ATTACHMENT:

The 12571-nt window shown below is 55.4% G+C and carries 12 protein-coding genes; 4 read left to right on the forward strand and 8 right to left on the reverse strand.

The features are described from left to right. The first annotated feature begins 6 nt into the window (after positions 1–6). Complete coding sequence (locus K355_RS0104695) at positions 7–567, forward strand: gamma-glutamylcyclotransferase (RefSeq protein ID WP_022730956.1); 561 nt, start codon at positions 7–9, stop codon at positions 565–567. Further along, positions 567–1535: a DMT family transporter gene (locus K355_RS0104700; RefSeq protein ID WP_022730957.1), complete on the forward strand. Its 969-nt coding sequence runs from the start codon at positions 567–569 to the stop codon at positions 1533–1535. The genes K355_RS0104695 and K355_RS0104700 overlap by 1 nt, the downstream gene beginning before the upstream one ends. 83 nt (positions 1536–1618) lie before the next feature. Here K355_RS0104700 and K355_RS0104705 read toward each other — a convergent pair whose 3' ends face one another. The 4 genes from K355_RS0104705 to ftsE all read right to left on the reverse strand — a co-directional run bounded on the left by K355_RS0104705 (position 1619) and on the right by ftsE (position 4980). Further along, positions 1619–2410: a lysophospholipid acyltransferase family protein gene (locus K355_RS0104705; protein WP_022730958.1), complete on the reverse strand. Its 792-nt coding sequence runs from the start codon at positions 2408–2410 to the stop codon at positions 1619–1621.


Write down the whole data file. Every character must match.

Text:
The 12571-nt window shown below is 55.4% G+C and carries 12 protein-coding genes; 4 read left to right on the forward strand and 8 right to left on the reverse strand.

The features are described from left to right. The first annotated feature begins 6 nt into the window (after positions 1–6). Complete coding sequence (locus K355_RS0104695) at positions 7–567, forward strand: gamma-glutamylcyclotransferase (RefSeq protein ID WP_022730956.1); 561 nt, start codon at positions 7–9, stop codon at positions 565–567. Further along, positions 567–1535: a DMT family transporter gene (locus K355_RS0104700; RefSeq protein ID WP_022730957.1), complete on the forward strand. Its 969-nt coding sequence runs from the start codon at positions 567–569 to the stop codon at positions 1533–1535. The genes K355_RS0104695 and K355_RS0104700 overlap by 1 nt, the downstream gene beginning before the upstream one ends. 83 nt (positions 1536–1618) lie before the next feature. Here K355_RS0104700 and K355_RS0104705 read toward each other — a convergent pair whose 3' ends face one another. The 4 genes from K355_RS0104705 to ftsE all read right to left on the reverse strand — a co-directional run bounded on the left by K355_RS0104705 (position 1619) and on the right by ftsE (position 4980). Further along, positions 1619–2410: a lysophospholipid acyltransferase family protein gene (locus K355_RS0104705; protein WP_022730958.1), complete on the reverse strand. Its 792-nt coding sequence runs from the start codon at positions 2408–2410 to the stop codon at positions 1619–1621.